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[497d] having the same conception of its constitution that you the lawgiver had in framing its laws.1” “That was said,” he replied. “But it was not sufficiently explained,” I said, “from fear of those objections on your part which have shown that the demonstration of it is long and difficult. And apart from that the remainder of the exposition is by no means easy.2” “Just what do you mean?” “The manner in which a state that occupies itself with philosophy can escape destruction. For all great things are precarious and, as the proverb truly says, fine things are hard.3” “All the same,”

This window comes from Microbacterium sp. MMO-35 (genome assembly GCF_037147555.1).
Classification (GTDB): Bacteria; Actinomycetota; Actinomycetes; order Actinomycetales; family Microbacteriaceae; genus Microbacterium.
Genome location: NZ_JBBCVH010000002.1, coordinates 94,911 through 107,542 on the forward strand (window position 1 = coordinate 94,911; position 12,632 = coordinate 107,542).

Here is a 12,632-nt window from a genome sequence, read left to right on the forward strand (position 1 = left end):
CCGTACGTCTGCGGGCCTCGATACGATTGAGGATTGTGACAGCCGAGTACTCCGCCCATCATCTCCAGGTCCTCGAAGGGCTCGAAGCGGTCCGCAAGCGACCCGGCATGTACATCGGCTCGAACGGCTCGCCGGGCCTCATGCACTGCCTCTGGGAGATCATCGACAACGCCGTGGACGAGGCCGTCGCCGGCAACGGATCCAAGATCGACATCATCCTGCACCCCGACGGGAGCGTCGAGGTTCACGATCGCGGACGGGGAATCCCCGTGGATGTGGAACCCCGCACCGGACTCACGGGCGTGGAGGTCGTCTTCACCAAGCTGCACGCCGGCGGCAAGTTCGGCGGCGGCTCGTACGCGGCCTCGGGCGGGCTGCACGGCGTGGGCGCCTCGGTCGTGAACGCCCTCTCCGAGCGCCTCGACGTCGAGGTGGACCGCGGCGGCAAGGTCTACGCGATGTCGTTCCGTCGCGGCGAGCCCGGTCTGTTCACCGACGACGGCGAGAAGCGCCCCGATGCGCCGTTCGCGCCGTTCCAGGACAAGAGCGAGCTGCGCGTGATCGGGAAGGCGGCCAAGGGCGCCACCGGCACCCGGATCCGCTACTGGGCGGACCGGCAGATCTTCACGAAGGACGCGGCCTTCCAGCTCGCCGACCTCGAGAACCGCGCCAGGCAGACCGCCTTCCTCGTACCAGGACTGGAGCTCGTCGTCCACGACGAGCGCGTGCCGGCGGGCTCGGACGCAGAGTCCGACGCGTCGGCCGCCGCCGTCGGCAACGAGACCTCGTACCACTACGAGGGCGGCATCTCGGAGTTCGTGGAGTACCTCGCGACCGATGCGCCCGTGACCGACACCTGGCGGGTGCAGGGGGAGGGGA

1 Cf. on 412 A and What Plato Said, p. 647 on Laws 962; 502 D.

2 Cf. Soph. 224 C. See critical note.

3 So Adam. Others take τῷ ὄντι with χαλεπά as part of the proverb. Cf. 435 C, Crat. 384 A-B with schol.

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